Musings and comments about our common interest
Now that I am working a lot with the HP Prime, using the little tips and user keyboard, I am getting used to the low displacement, clear click of the HP Prime family. "When was the last time I felt a click like this?", I ask myself. And the answer is clear - in the Hp 30b Financial Calculator.
This little machine has never enjoyed the cult status of the other machines: both the 12c/cp family (with their classic keys with three functions in each, and programmable in RPN), or the HP17bII+, with its very good keyboard feel and intelligent solver, which can be turned in a programming language with a little knowledge and ingenuity, have enjoyed a "top" status that the 30b did not reach.
And the 30b is the fastest of them all, and as well the one that has a better set of functions - but that you know only when you have bought it, not before. Its menu system, while not as "beautiful" as the one from the HP17bII+, is well organized, and you can perform solver-like calculations in one of its mini-solver 3- or 4- variables calculator. You can even perform Black and Scholes calculations off-the-shelf - a first for an HP calculator. Both the HP12c and the HP17bII could do it; the first one, fully using the 99 memory steps (in a program made, I think, by Pablo Fernández, engineer and Finance professor in IESE MBA); the second one, via some complex programming of the solver.
But as well, it is the ideal statistical calculator. Apart from creating lists of points, which is much better that just feeding some accumulators like the previous calculators did (apart from the HP17bii), it has a set of "descriptive statistics", another set of data fit in many types (many more than the ones that appeared in the statistic pacs of the HP 41c), then the typical accumulator set (that we have from the very first HP calculator that had statistical functions) and another set of quartile analysis. If you look at the manual (pages 69 and onwards) you will see all of them in a very clever "function map".
The front panel is made obviously made of plastic - the metallic aspect, while elegant from far, and resistant to scratches, fools no one. It cannot be compared with the nicer livery of the HP17bII.
The screen, while much more descriptive than the one on the 12c family, has an alphanumeric upper part (where you see the function you're performing or the place in the menus your into now), and a numvrica part, but not made of dot-matrix characters, but with segments instead. Curious. It is much clearer than a dot matrix display, but it seems odd in these times of "retina" displays.
(I always forget to state that one of the advantages of a calculator is that it is nearly impossible that it runs out of power while you're at a critical situation like an exam. I almost also forget to tell you that it can be algebraic OR RPN !!)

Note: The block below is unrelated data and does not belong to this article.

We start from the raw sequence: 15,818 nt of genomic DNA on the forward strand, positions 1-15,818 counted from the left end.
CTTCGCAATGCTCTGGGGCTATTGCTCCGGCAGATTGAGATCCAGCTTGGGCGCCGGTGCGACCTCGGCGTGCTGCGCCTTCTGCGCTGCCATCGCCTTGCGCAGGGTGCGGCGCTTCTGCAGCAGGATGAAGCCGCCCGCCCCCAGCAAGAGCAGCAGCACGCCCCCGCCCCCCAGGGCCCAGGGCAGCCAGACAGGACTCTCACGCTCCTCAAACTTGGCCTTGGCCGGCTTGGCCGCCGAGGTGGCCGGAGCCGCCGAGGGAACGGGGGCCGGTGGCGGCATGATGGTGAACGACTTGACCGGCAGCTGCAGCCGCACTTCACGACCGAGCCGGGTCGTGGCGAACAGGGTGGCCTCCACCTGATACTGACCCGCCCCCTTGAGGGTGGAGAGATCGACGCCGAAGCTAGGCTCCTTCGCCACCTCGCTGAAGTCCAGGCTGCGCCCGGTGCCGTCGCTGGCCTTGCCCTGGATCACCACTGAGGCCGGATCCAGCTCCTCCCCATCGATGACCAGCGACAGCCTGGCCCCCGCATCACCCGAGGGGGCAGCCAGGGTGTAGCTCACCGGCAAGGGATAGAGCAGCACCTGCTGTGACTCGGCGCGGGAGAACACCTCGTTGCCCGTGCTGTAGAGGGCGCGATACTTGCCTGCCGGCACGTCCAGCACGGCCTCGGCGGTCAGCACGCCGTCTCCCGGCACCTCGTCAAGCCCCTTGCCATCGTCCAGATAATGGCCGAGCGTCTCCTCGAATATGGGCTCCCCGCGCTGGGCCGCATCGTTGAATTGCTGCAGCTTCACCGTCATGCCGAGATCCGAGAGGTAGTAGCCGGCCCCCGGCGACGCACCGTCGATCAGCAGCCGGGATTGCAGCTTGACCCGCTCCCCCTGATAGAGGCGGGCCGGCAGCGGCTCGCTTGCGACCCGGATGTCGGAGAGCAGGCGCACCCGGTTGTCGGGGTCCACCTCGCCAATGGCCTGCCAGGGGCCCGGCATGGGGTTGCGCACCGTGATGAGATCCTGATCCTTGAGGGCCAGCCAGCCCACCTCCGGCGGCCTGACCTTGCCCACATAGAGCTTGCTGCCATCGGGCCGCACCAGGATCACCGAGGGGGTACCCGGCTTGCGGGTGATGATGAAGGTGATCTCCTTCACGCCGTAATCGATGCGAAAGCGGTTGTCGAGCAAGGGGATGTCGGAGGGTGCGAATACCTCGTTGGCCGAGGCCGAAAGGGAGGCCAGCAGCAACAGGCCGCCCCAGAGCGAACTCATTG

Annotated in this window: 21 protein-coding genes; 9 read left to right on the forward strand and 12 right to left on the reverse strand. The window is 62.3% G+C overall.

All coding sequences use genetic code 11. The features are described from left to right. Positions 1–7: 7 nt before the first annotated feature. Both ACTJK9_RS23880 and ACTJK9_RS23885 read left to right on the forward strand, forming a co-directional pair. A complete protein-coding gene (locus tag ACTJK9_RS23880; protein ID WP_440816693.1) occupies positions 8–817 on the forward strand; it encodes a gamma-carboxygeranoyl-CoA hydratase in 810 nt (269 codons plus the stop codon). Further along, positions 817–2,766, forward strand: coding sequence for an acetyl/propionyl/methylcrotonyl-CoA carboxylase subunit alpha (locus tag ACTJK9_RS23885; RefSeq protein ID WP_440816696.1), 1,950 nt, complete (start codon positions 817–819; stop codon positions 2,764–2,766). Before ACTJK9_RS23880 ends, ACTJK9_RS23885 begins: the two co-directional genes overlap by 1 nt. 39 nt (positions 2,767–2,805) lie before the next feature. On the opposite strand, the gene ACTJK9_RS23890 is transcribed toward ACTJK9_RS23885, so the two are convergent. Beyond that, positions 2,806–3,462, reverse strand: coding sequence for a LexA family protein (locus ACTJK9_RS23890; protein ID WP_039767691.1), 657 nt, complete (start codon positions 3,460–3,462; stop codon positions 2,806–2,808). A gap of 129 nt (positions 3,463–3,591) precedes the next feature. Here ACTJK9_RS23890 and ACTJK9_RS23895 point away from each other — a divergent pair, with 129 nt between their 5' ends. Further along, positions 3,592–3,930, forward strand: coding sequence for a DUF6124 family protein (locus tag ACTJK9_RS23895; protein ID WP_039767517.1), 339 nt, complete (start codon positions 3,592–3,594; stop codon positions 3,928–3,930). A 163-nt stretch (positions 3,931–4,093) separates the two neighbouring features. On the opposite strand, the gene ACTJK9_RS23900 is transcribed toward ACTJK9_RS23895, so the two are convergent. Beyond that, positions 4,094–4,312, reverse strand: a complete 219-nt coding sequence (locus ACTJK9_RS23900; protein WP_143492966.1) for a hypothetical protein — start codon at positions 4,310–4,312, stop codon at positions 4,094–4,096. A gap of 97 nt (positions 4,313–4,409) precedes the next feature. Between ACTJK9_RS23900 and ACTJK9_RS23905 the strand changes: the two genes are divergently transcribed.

We have lowered its price to 40€. Now we have plenty - probably more than what we could convert to wp34s (which is another of the beauties of this little machine!). I leave here a good picture of it, for you to enjoy.
As many of our visitors are calculator collectors, we have decided to make their hobby easier, by joining all HP calculators in four groups:
We are adding all calculators in each group and reducing their price by 20%. In that way, we increase the size of the sale, and you get a significant discount. In the case of the first of them, the financial pack, you save 97,86 €! (apart from lower shipping costs)
The financial pack is composed of:
In later days we will complete the offer with the other bundles. I hope you like it!
I received this week the overlays from Eric Rechlin. Wonderful quality and choice of material. You cannot touch it from where you are - believe me that feeling is good and adherence superb:
I have received several overlays. I plan to set the complete kit: the flashed HP30b + the overlays. Just to Europe to avoid competition with Eric; and 10 € of each sale will be donated to the wp34s project.
Now, let's see the machine under surgery:
It was updated with the latest available build, 1125 at the time:
Now, let's see how it ended up:
Sorry - the light condition was low and my pulse unstable -> fuzzy picture.
This one is better:
When you do it, do not try to fix it with a hard thing - see the mark over the CLx key.
I learned from it and the rest of the keyboard was excellent!!
It really looks professional, and the key feel is much better than the HP20b.
Now, let's try to work with it and make some programs !!!
Today I have received a USB to com adaptor. Since most of our computers are laptops and quite new, we did not have serial adapters. I have then proceeded to update a 12c+ with the latest available software. In this particular case, it did not increase speed (it was already 150 times faster, so I am not deceived), but it corrected a number of issues compared with the original firmware.
We have decided to offer firmware flashing as a service for our purchases of a calculator. It will have a 10 € charge. The rules:
One of the most exciting projects is the repurposing of the hp20b and hp30b financial calculators with ultra-slick scientific firmware. The project is called wp34s and is run by Marcus von Cube, Walter Bonin and Paul Dale (in no specific order!).
You can find it on http://wp34s.sourceforge.net/
There have been a number of releases (build number was 800 at the time of writing), and you can check whether you like the software by running the included .exe file and testing the features. The .exe file has the advantage of having the right labels on the keys!
I have not yet tested the flasher cable and software on a HP30b but I plan to do it shortly. I will then report on the results!